In a sign of how the issue had taken centre stage in the election battle, both Tories and Labour bought ads on Google which pop up when users of the search engine type in the words "dementia tax".
In a reflection of the party's concern at the tag being attached to its policy, the Conservative ad read "The so-called 'dementia tax' - Get the real facts", together with a link to a party website.
Labour's ad linked through to a page attacking Mrs May's manifesto, with "Tory threat to pensioners" at the top.
In an apparent sign of Mr Osborne twisting the knife on the woman who sacked him from the Cabinet, an Evening Standard editorial described her announcement as "an astonishing U-turn" and said: "It is not encouraging that the original proposals were so badly thought through."
Denouncing a "weekend of wobbles" leading to a "hasty" change in tack, the editorial said: "The Tory manifesto has only just come out, and already it is being rewritten. Now ministers will struggle to explain where the cap will be set, how much it will cost - and why the manifesto originally said that previous proposals for caps on care costs were unfair.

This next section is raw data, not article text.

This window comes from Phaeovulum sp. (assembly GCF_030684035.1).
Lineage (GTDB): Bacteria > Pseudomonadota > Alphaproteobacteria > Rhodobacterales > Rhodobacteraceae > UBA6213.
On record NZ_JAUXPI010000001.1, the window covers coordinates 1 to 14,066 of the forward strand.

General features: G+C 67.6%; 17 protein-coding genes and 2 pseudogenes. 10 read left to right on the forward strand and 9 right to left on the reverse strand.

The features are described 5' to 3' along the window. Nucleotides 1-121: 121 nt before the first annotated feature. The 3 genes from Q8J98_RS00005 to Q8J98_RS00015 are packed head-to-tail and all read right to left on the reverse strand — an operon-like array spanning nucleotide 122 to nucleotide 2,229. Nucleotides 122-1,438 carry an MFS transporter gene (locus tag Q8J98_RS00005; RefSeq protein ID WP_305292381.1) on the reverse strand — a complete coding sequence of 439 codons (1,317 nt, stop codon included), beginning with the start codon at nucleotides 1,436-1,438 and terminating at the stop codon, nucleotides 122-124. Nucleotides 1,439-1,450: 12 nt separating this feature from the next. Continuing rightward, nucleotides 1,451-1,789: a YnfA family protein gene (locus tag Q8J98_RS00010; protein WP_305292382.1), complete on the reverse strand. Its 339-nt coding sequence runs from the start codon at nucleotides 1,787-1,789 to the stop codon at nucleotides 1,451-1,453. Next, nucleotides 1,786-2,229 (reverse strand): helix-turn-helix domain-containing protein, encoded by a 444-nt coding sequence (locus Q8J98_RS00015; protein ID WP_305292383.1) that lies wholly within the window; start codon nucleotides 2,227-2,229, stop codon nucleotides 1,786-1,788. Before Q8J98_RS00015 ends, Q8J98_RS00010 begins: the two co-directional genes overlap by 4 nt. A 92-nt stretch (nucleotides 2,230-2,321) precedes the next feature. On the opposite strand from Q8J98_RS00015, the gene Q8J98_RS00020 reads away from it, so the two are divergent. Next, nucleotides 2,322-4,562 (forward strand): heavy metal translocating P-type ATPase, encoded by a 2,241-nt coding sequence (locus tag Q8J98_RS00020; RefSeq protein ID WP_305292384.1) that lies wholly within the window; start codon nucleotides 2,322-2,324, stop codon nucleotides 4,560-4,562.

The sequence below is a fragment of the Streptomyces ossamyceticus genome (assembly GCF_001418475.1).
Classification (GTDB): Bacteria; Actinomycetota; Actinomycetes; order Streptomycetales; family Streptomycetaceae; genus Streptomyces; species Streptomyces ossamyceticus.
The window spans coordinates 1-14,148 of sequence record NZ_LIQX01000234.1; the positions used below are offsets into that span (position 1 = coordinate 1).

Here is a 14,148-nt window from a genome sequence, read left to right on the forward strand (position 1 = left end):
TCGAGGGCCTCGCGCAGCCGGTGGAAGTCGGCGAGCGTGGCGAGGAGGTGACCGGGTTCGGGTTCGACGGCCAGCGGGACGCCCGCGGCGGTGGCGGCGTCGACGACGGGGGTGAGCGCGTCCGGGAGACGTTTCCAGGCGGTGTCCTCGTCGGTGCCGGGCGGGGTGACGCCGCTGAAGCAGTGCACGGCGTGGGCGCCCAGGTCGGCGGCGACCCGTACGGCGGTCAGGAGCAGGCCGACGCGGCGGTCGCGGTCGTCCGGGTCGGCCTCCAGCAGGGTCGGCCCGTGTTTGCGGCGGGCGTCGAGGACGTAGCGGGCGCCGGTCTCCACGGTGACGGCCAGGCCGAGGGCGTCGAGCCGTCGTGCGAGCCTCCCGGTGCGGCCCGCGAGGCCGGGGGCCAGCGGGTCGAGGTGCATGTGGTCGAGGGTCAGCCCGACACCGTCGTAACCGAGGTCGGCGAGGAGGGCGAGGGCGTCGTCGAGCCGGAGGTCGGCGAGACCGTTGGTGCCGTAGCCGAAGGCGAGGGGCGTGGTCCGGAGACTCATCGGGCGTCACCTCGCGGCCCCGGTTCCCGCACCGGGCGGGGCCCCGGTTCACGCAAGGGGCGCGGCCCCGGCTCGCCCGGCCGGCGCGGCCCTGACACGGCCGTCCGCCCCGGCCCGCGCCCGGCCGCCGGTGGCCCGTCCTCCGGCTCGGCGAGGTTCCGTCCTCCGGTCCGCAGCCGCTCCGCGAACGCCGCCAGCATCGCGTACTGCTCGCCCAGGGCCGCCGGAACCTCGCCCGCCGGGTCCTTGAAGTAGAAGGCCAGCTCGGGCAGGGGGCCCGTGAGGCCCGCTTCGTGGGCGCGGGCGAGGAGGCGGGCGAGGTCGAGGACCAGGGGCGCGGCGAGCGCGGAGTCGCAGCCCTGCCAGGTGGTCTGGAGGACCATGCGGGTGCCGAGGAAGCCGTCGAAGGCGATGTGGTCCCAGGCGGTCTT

"Just as well, really, that this manifesto wasn't written on a tablet of stone."
Mr Farron said: "May's manifesto meltdown changes nothing. As Theresa May has made clear herself, nothing has changed and her heartless dementia tax remains in place.
"This is a cold and calculated attempt to pull the wool over people's eyes. Theresa May still wants to take older people's homes to fund social care.
"Families deserve to know exactly how much of their homes would be up for grabs now, not after the election."
Labour's election co-ordinator Andrew Gwynne said: "Theresa May has thrown her own election campaign into chaos and confusion. She is unable to stick to her own manifesto for more than four days. And by failing to put a figure for a cap on social care costs, she has only added to the uncertainty for millions of older people and their families.
"This is weak and unstable leadership. You can't trust the Tories - if this is how they handle their own manifesto, how will they cope with the Brexit negotiations?"